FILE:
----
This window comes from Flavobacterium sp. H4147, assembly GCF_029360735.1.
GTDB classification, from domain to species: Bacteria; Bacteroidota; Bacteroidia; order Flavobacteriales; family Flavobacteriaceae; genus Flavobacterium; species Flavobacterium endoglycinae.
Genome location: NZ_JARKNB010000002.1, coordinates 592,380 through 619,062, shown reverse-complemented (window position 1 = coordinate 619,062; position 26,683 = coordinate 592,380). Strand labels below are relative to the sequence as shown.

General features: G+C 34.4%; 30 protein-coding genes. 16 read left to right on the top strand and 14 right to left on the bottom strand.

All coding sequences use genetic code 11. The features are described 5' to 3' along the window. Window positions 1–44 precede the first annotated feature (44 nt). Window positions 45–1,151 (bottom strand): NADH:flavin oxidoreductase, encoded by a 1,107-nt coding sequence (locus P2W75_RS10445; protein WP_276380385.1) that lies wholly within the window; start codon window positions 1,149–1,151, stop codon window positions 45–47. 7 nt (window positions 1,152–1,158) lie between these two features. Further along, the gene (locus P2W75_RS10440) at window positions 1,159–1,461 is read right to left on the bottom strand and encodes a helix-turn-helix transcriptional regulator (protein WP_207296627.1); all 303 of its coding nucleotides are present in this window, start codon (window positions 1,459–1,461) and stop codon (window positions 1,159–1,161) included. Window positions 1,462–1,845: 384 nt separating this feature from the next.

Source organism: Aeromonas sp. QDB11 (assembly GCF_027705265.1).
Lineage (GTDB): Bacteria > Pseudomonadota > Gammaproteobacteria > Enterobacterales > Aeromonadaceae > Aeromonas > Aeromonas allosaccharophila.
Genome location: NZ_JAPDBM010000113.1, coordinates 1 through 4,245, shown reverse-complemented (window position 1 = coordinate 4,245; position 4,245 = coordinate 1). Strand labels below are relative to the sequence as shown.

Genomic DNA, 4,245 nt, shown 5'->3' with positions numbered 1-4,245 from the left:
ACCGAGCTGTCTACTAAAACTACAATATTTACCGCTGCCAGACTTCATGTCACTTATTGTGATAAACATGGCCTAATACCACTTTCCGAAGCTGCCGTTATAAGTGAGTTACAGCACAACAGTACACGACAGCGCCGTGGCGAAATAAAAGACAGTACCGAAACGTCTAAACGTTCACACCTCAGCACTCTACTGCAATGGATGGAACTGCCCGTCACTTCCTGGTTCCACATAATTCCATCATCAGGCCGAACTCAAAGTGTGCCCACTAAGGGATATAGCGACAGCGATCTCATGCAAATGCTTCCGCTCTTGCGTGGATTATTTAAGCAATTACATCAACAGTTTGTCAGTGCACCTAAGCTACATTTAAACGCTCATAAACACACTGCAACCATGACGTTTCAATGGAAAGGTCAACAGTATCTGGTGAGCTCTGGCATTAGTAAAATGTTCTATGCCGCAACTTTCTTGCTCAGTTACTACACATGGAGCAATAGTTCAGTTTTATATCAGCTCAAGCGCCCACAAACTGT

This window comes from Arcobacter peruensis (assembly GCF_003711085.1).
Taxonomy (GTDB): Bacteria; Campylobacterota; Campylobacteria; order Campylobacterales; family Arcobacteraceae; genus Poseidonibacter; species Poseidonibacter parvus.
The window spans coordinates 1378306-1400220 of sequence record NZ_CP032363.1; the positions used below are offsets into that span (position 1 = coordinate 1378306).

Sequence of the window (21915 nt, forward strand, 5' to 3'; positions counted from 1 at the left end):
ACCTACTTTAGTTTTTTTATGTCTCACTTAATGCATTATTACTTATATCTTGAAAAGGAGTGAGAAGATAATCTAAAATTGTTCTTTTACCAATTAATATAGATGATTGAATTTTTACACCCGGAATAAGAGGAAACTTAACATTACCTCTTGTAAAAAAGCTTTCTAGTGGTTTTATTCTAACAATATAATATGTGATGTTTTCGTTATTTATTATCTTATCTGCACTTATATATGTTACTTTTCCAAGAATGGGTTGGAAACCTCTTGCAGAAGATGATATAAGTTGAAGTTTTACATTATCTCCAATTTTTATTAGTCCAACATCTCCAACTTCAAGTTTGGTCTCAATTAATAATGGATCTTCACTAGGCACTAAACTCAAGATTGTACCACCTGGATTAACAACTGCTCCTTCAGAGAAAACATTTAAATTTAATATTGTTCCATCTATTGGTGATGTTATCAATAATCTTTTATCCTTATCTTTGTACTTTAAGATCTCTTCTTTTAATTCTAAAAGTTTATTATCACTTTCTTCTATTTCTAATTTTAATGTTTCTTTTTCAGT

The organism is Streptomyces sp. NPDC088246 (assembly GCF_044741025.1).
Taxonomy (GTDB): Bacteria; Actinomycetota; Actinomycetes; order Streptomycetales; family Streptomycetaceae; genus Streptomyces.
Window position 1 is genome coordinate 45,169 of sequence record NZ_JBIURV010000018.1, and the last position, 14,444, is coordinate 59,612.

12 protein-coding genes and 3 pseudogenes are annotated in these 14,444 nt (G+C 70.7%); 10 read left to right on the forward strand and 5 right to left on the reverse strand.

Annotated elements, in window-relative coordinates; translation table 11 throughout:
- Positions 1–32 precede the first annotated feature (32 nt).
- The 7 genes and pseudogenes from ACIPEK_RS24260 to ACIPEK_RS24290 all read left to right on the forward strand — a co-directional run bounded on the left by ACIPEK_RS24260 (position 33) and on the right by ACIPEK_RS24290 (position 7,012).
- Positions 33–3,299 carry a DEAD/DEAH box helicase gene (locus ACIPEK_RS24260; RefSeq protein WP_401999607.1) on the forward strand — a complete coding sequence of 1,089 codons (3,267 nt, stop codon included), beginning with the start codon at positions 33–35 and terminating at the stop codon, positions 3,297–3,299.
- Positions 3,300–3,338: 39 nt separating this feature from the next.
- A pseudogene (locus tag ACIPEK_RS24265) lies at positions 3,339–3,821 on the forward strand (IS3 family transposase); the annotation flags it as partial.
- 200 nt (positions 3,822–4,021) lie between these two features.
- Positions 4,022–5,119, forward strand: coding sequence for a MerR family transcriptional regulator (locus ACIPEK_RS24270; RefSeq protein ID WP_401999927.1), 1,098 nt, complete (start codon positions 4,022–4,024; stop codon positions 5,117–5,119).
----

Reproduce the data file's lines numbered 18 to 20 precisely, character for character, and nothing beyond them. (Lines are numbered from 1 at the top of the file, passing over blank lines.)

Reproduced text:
Window position 1 is genome coordinate 45,169 of sequence record NZ_JBIURV010000018.1, and the last position, 14,444, is coordinate 59,612.

12 protein-coding genes and 3 pseudogenes are annotated in these 14,444 nt (G+C 70.7%); 10 read left to right on the forward strand and 5 right to left on the reverse strand.

Annotated elements, in window-relative coordinates; translation table 11 throughout: